Category Archives: tools

Write it down

Getting ideas out of your head and onto paper is a good thing to do.

cool esThere’re a couple of reasons for doing it. One is about timing. You always think you’ll remember an idea that pops up, but mostly you’ll forget it as another idea displaces it. It’s often a matter of seconds before an idea dissipates, so jotting down an idea before it fades away helps you outsmart yourself.

The next reason for getting an idea onto paper, is that it frees your mind and your memory for tackling other thoughts.

Why keep trying to remember stuff that’s more easily remembered in ink or electronically? An idea you’ve written down won’t fade or distort like ideas can do when they’re just kept in your memory.

Using a pen and paper is always handy. There’re also a couple of convenient ways to do this on your computer. You can use your email account or blog as a place to put your ideas, park them in the draft folder and come back later. I also use a clipboard extender program called Jumpcut to cut and save lots of clippings from the computer instead of only one cut and paste operation at a time. It’s super easy to get and use. And it’s free.

But acting quickly is the hardest part of this, although the reality of writing down an idea is easy when you do get in the habit of doing it.

 

 

 

What’s used most often?

If you’re a regular guy, not making your living using tools, which tools are essential or used most often?

I have 40 or so tools, including sets (like a ratchet set). Since most things follow the 80/20 principle, which ones are the 20%, or 8 tools, that I use 80% of the time?

I haven’t kept notes on this, but here’s what I think I use most often, from top to bottom in the photo.

1) My Stanley narrow, snap blade, utility knife gets used the most, cutting heavy fabric, rope, green branches, sharpening a pencil, scraping stuff, and cutting anything I don’t want to cut with a nicer knife. I’ve heard these have replaced pocket knives for some tool heads because they’re always sharp, light, easy-to-use, and cheap to replace.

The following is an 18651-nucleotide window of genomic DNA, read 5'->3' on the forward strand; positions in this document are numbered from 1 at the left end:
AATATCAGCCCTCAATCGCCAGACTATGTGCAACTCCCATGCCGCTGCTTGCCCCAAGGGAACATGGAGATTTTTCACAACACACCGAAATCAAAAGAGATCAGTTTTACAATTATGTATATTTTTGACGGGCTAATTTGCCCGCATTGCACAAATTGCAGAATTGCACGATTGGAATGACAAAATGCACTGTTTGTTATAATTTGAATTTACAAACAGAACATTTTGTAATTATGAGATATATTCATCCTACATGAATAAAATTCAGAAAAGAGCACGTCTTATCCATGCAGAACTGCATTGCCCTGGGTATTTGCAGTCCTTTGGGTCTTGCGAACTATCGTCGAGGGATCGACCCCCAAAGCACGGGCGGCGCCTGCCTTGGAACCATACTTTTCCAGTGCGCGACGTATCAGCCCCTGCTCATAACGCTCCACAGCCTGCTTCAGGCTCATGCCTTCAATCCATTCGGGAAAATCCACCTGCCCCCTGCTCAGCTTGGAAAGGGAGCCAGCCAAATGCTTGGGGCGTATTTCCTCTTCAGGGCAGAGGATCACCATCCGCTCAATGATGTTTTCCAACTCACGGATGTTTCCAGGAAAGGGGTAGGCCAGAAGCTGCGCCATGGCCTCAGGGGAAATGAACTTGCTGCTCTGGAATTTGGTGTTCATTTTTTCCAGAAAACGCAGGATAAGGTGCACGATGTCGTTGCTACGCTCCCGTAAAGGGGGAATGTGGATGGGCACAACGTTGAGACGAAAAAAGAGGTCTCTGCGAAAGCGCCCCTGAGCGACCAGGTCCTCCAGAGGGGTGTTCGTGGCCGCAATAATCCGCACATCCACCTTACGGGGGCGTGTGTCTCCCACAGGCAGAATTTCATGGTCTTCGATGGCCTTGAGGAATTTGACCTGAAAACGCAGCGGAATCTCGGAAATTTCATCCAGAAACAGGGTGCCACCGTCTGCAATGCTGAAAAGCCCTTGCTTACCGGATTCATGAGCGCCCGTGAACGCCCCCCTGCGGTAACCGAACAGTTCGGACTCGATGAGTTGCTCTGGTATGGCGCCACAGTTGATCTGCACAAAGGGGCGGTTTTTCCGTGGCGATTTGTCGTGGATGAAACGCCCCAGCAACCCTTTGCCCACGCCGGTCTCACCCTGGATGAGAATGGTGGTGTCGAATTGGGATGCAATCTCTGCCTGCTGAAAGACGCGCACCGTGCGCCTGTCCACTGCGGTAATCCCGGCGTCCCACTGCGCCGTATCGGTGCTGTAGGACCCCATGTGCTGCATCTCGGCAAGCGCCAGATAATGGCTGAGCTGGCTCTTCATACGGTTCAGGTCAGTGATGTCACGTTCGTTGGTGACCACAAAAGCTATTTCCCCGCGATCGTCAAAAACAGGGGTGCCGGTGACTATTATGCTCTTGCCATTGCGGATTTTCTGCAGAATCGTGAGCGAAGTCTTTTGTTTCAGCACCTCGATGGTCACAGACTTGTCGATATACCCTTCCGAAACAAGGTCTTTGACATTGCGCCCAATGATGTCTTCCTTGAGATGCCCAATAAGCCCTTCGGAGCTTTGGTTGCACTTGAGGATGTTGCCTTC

2) Next, I’m always measuring stuff, so my Stanley 16 foot tape gets a workout.

3) My favorite tool of all is a pair of Channellock 8″ linesmen pliers. They hold on tight, cut through thick wires, and will hammer something if called upon to do so. These are tough, I found them on the street about ten years ago so I don’t know how old they are but they show no sign of giving up.

4) A #3 Phillips head screwdriver. The majority of screw heads I run across are handled by this screwdriver.

5) An old paint scraper that gets used for scraping, lifting, and light prying along with scraping paint, which is common in the tropics.

6) An 8″ adjustable wrench that works occasionally on bikes or plumbing.

7) An old ice pick. This thing marks, probes, makes holes, and can chip ice too.

8) A standard flat blade screwdriver that’s in semi retirement, see item 4 above.

Pretty basic. Actually the first four tools on my list see the most action.

None of these tools are fancy or expensive, the priciest one is linesmen pliers. If you think about which tools you use most often, I wonder if they’d be as basic as the ones I use the most?

Cool Tools

I was a big fan of the now defunct “Whole Earth Catalog” (WEC) and wrote about it here in January.

The WEC was a very large “coffee table book” size paperback printed on coarse, unbleached paper. There were tools, resources for independent study, and things that weren’t already common knowledge. If something was inexpensive, or high quality, and was readily available by mail, then there was a good chance it would show up in the WEC.  Also accompanying each item were excerpts from submitters, staff reviewers and if it was a book, quotes.